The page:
6.12.2 Name token

Gforth represents named words by the name token, (nt). The name token is a cell-sized abstract data type that occurs as argument or result of the words below.

Since Gforth 1.0, for most words the concrete implementation of their nt is the same address as its xt (this is the primary nt for the xt). However, synonyms, aliases, and words defined with interpret/compile: get their xt from another word, but still have an nt of their own (that is different from the xt). Therefore, you cannot use xts and nts interchangeably, even if you are prepared to write code specific to Gforth 1.0. You do not get these alternate nts for the xt with >name.

You get the nt of a word x with ``x (since Gforth 1.0) or with

find-name ( c-addr u – nt | 0  ) gforth-0.2 “find-name”

Find the name c-addr u in the current search order. Return its nt, if found, otherwise 0.

find-name-in ( c-addr u wid – nt | 0  ) gforth-1.0 “find-name-in”

search the word list identified by wid for the definition named by the string at c-addr u. Return its nt, if found, otherwise 0.

latest ( – nt  ) gforth-0.6 “latest”

nt is the name token of the last word defined; it is 0 if the last word has no name.

latestnt ( – nt  ) gforth-1.0 “latestnt”

nt is the name token of the last word defined.

>name ( xt – nt|0  ) gforth-0.2 “to-name”

The primary name token nt of the word represented by xt. Returns 0 if xt is not an xt (using a heuristic check that has a small chance of misidentifying a non-xt as xt), or if the primary nt is of an unnamed word. As of Gforth 1.0, every xt has a primary nt, but other named words may have the same interpretation sematics xt.

xt>name ( xt – nt  ) gforth-1.0 “xt-to-name”

Produces the primary nt for an xt. If xt is not an xt, nt is not guaranteed to be an nt.

You can get all the nts in a wordlist with

traverse-wordlist ( ... xt wid – ...  ) tools-ext “traverse-wordlist”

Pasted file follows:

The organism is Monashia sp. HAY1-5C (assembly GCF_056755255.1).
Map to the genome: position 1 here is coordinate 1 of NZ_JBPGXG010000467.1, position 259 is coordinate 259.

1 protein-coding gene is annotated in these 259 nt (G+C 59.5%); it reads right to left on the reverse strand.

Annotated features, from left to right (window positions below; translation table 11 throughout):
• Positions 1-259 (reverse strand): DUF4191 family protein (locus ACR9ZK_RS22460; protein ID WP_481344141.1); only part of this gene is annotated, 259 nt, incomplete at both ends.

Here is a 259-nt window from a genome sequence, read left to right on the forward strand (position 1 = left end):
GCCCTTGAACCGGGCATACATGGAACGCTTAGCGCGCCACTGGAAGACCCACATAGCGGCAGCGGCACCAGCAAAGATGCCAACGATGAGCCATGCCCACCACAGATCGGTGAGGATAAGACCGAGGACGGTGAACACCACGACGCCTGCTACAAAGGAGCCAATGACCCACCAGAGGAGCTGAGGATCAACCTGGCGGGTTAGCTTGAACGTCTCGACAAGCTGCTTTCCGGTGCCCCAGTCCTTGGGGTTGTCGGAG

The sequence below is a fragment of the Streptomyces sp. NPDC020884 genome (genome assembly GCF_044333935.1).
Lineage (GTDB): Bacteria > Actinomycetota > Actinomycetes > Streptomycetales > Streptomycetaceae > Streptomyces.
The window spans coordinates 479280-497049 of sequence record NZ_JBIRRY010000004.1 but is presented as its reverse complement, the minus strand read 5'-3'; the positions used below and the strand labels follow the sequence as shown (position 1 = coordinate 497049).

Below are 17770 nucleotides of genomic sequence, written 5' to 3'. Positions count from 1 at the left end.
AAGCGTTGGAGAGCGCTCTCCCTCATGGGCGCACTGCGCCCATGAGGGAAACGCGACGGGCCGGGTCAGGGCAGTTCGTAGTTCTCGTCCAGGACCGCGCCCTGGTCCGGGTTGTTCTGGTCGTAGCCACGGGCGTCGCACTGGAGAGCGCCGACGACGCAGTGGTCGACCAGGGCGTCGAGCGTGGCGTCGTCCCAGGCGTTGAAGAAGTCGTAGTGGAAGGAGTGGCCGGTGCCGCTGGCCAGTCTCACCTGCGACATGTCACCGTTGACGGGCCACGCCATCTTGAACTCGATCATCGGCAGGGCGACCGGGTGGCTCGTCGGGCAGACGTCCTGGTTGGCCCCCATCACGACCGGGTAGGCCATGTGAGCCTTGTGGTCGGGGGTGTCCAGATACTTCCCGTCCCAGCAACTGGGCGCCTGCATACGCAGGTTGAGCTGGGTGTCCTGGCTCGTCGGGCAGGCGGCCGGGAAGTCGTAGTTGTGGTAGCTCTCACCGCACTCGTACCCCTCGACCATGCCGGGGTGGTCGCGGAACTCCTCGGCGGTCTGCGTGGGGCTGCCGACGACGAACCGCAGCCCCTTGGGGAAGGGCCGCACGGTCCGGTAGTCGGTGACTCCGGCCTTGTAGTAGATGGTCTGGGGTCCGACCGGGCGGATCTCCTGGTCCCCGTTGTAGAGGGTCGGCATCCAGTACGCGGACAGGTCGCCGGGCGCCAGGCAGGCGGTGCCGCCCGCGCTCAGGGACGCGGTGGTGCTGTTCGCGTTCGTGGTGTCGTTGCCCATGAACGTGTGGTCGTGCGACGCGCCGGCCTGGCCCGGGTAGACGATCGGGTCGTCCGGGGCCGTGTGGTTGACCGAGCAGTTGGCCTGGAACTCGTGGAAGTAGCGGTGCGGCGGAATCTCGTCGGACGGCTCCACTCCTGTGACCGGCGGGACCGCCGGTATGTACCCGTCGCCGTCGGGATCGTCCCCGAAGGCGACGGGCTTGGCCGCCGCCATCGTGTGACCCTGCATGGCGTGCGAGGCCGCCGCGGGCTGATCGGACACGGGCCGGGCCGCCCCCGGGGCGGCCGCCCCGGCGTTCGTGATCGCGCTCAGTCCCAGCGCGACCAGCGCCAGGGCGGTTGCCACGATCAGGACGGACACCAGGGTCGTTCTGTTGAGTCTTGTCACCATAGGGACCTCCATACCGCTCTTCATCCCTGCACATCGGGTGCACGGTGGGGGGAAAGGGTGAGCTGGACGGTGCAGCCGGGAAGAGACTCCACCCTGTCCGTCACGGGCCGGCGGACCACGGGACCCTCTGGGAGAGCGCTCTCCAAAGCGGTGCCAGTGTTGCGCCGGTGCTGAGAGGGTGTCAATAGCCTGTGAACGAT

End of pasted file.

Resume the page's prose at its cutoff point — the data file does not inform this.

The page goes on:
perform xt ( ... nt – f ... ) once for every word nt in the wordlist wid, until f is false or the wordlist is exhausted. xt is free to use the stack underneath.

You can use the nt to access the interpretation and compilation semantics of a word, its name, and the next word in the wordlist:

name>interpret ( nt – xt  ) tools-ext “name-to-interpret”

xt represents the interpretation semantics of the word nt.

name>compile ( nt – w xt  ) tools-ext “name-to-compile”

w xt is the compilation token for the word nt.

name>string ( nt – addr u  ) tools-ext “name-to-string”

addr count is the name of the word represented by nt.

id. ( nt –  ) gforth-0.6 “i-d-dot”

Print the name of the word represented by nt.

.id ( nt –  ) gforth-0.6 “dot-i-d”

F83 name for id..

name>link ( nt1 – nt2 / 0  ) gforth-1.0 “name-to-link”

For a word nt1, returns the previous word nt2 in the same wordlist, or 0 if there is no previous word.

A nameless word usually has no interpretation nor compilation semantics, no name, and it’s not in a wordlist. But in Gforth (since 1.0) all words are equal, so even nameless words have an nt (but they are in no wordlist). You can get that nt with latestnt, and the words above that consume nts do something reasonable for these nts.

As a usage example, the following code lists all the words in forth-wordlist with non-default compilation semantics:

: ndcs-words ( wid -- )
  [: dup name>compile ['] compile, <> if over id. then 2drop true ;]
  swap traverse-wordlist ;

forth-wordlist ndcs-words

This code assumes that a word has default compilation semantics if the xt part of its compilation token is the xt of compile,.

The closest thing to the nt in older Forth systems is the name field address (NFA), but there are significant differences: in older Forth systems each word had a unique NFA, LFA, CFA and PFA (in this order, or LFA, NFA, CFA, PFA) and there were words for getting from one to the next. In contrast, in Gforth several nts can get the same xt from name>interpret xt; there is a link field in the structure identified by the name token, but searching usually uses a hash table external to these structures; the name in Gforth has a cell-wide count-and-flags field, and the nt is not implemented as the address of that count field.